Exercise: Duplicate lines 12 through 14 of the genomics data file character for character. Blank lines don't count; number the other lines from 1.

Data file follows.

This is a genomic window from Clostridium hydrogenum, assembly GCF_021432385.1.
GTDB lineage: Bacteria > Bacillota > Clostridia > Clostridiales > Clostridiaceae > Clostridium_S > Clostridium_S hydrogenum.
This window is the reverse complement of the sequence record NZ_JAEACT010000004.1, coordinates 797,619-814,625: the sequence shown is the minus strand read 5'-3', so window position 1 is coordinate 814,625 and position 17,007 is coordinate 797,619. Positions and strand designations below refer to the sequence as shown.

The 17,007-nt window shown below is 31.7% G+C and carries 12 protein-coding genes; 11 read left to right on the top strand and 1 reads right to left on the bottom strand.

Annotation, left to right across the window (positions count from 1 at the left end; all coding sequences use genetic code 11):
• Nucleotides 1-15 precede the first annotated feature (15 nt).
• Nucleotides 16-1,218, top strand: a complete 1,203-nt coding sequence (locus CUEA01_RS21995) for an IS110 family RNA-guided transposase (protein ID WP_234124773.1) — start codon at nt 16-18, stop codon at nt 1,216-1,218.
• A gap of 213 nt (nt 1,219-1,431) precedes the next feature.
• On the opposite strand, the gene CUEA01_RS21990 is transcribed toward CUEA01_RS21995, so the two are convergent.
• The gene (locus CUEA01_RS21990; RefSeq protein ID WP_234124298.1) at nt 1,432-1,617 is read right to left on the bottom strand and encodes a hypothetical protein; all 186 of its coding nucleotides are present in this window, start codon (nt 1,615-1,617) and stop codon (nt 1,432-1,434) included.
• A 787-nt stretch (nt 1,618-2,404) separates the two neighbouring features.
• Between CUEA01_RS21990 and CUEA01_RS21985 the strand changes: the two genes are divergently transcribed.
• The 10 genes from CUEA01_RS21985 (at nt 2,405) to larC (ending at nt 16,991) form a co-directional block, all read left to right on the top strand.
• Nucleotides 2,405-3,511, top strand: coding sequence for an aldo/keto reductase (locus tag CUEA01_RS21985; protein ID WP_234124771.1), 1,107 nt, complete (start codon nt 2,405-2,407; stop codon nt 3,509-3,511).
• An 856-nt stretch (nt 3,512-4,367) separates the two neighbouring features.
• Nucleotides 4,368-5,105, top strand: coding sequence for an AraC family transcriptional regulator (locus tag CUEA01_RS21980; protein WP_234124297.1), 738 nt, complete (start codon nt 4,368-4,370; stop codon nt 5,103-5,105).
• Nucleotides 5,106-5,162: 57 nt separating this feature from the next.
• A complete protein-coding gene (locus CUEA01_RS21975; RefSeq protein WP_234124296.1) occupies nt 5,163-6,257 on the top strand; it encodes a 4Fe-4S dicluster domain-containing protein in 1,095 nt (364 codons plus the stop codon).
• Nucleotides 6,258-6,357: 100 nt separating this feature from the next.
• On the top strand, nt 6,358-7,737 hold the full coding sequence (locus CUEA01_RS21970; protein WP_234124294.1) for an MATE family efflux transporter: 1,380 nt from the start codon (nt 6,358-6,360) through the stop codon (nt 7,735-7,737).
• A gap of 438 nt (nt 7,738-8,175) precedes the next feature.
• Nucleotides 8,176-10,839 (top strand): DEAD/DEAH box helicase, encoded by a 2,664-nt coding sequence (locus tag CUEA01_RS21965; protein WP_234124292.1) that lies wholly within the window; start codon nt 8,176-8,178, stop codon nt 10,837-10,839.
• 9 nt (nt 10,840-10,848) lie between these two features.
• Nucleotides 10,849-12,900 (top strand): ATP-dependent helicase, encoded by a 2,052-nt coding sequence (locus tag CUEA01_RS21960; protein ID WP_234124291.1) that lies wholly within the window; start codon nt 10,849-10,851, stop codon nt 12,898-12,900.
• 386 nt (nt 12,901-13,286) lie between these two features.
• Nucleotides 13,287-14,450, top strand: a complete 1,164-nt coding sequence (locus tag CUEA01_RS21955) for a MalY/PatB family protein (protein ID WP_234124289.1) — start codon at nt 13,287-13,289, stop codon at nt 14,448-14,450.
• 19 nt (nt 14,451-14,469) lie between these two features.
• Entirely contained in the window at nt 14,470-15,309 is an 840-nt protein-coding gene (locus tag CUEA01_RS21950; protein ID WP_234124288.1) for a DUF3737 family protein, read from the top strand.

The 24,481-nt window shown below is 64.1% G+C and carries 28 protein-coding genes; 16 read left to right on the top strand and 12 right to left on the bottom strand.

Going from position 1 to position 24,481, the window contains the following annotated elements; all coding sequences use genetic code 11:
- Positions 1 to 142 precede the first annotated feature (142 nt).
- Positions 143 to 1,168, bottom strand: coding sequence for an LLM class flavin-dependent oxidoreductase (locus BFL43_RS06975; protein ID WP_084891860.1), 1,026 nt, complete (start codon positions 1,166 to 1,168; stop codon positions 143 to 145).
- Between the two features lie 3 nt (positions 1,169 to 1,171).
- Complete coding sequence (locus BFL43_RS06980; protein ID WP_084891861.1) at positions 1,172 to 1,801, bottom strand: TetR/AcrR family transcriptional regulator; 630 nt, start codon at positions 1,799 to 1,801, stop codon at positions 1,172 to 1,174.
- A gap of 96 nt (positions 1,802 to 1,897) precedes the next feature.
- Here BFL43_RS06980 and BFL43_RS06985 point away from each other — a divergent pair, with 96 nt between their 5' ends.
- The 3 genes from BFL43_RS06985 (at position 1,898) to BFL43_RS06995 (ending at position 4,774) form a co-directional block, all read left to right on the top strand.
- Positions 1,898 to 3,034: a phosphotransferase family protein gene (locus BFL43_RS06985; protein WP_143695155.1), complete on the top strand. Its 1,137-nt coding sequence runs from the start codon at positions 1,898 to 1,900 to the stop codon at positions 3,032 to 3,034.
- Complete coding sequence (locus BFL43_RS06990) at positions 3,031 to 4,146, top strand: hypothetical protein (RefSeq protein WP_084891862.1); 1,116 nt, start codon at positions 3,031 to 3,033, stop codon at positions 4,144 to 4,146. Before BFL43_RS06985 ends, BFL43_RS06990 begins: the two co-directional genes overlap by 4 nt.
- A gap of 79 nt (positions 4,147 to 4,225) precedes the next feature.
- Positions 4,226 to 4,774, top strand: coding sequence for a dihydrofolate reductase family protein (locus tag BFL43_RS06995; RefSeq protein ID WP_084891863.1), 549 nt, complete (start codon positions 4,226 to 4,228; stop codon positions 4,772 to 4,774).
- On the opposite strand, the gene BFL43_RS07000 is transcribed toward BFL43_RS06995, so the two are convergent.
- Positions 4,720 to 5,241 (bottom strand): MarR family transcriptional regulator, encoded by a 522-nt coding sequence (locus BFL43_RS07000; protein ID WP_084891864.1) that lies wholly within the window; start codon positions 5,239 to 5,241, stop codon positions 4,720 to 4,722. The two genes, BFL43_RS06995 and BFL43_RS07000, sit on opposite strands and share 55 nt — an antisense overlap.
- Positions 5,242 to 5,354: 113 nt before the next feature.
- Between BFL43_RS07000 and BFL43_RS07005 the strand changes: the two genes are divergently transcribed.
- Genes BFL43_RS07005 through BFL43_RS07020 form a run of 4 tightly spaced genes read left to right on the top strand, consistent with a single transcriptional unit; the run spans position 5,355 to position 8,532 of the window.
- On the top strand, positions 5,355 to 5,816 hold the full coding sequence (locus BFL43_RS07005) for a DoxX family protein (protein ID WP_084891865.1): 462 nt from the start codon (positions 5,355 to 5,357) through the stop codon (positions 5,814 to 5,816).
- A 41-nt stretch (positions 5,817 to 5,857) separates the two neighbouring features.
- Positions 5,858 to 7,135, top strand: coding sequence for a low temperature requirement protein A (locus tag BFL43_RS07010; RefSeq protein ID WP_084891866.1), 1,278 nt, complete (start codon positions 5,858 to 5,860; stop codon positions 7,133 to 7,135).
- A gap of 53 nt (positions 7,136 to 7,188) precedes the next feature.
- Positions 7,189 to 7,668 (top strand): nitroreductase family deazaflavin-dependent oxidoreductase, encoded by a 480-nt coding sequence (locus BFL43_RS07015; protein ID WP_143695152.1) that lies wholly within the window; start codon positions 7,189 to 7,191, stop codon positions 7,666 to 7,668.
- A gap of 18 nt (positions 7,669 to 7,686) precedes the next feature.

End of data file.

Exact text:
• Between CUEA01_RS21990 and CUEA01_RS21985 the strand changes: the two genes are divergently transcribed.
• The 10 genes from CUEA01_RS21985 (at nt 2,405) to larC (ending at nt 16,991) form a co-directional block, all read left to right on the top strand.
• Nucleotides 2,405-3,511, top strand: coding sequence for an aldo/keto reductase (locus tag CUEA01_RS21985; protein ID WP_234124771.1), 1,107 nt, complete (start codon nt 2,405-2,407; stop codon nt 3,509-3,511).